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The exercise, which began with a gathering of the ships and accompanying speedboats, is being performed to reinforce co-maneuvering, air defense collaboration as well as naval helicopter landings on the different countries’ ships, the ministry’s press service said.
The exercise is focused on “raising the level of operational compatibility between Russian and Chinese military ships during joint actions in the eastern part of the Mediterranean Sea,” the ministry said.
Russian heavy nuclear missile cruiser Peter the Great and the Chinese frigate Yancheng have just escorted the first consignment of precursors for chemical weapons transported from Syria on board a Danish ship.
Russia has a Mediterranean naval base at the Syrian port city of Tartus.
Both Moscow and Beijing seem keen to expand involvement in the area. The Russian President asserted last summer that the Mediterranean Sea is deemed as a “strategically important region, where we have interests connected with ensuring Russia’s national security.”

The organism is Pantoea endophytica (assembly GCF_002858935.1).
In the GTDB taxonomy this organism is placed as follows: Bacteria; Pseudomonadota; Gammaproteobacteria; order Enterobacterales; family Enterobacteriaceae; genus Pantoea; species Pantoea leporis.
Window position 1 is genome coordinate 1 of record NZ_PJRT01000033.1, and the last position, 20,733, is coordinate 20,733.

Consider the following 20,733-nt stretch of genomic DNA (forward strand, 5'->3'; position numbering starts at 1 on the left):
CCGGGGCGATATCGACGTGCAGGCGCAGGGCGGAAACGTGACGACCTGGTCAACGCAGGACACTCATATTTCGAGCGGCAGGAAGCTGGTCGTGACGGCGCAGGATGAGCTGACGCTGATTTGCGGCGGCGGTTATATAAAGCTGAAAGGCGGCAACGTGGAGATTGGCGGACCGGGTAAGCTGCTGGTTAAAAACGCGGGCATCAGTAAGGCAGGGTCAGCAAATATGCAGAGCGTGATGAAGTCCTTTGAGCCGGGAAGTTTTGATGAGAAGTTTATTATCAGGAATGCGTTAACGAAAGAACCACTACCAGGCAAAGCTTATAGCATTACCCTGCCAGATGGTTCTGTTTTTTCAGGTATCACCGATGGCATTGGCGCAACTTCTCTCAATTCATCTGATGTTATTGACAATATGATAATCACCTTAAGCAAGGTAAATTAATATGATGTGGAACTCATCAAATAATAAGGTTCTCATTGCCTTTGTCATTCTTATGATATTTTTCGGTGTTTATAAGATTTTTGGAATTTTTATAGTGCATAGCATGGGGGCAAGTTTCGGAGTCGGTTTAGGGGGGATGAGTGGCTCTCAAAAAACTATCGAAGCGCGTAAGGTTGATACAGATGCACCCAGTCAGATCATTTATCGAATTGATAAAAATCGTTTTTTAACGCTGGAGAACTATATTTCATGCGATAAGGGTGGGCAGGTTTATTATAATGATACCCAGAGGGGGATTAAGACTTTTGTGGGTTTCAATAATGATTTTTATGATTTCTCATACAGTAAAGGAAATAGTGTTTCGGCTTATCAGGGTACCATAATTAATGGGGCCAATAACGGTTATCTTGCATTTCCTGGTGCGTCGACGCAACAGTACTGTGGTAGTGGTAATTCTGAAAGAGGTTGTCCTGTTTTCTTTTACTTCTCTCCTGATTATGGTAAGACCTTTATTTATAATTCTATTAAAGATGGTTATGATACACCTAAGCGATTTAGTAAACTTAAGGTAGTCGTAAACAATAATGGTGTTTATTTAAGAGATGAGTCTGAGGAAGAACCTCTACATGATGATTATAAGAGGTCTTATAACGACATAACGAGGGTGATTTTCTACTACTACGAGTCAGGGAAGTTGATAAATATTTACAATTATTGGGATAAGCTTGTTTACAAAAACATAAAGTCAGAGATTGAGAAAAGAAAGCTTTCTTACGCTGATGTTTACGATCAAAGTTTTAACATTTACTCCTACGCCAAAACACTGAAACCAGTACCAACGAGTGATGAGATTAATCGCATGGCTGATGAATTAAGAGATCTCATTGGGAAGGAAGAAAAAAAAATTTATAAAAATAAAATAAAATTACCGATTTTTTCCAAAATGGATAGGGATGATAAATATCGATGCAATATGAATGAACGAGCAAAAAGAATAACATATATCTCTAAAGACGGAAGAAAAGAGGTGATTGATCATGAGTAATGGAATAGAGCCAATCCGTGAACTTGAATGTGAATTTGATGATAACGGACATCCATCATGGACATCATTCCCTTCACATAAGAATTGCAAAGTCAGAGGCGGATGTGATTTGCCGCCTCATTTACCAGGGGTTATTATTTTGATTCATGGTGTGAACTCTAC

Russia will keep at least a dozen naval ships in the Mediterranean in order to ensure its national security, Putin said.
“It is an indication of just how unstable the Mediterranean Sea has become with the advent of Arab Spring and Western interventions in the region. Putin’s words should be interpreted that Russia’s national interests in the Mediterranean are of a defensive nature,” Peter Lavelle, host of CrossTalk program at RT told The BRICS Post.
Moscow and Beijing held a series of joint military drills in July under the aegis of the Shanghai Cooperation organisation in the Peter the Great Gulf in the Sea of Japan. The exercise named “Joint Sea – 2013” was China’s largest military drills with a foreign partner.
TBP and Agencies